Syria’s opposition said Wednesday it had launched an investigation into the deaths of 15 children inoculated against measles in the northwestern province of Idlib.
The vaccination programme was carried out in areas under rebel control near the Turkish border but halted on Tuesday after reports of the deaths.
Some 100 other children are believed to have been affected and suffered reactions.
The opposition said it had set up a team bringing together health and justice officials to establish “the circumstances of this human tragedy.”
In a statement, the opposition justice ministry announced the creation of a commission of inquiry “aimed at establishing the circumstances around the accident, to determine the real causes… and to take the necessary judicial procedures.”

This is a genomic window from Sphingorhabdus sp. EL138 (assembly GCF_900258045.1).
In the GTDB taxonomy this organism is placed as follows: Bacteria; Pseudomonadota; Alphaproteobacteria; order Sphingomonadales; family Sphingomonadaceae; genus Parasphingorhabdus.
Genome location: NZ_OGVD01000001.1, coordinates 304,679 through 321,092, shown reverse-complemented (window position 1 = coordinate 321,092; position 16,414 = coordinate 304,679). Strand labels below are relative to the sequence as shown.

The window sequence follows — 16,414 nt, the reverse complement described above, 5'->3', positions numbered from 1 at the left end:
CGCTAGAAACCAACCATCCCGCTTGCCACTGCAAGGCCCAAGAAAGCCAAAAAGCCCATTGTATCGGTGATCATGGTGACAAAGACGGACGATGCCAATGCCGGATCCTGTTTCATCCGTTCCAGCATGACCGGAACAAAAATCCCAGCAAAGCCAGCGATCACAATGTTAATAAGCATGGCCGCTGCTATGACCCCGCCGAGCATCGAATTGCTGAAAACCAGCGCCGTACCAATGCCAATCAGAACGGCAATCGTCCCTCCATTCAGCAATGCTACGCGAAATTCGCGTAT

The Syrian Observatory for Human Rights, a monitoring group, said medical sources had suggested that the vaccines could have been compromised, either because they were expired or poorly stored, but there was no immediate confirmation of their claims.
The opposition’s health ministry said the affected children started showing symptoms “half an hour after innoculation. They suffered diarrhoea, allergic reactions and breathing difficulties.”
“The vaccines are the same as the ones used everywhere in the world,” it said, adding that the expiry date on the vaccines was January 2016.
Syria’s war has caused more than half of the population to flee their homes and millions of children are among the displaced, both inside and outside the country.
Medical groups have rushed to head off the spread of measles, mumps, rubella and polio in Syria, where normal medical services have disintegrated because of the civil war, which erupted in 2011.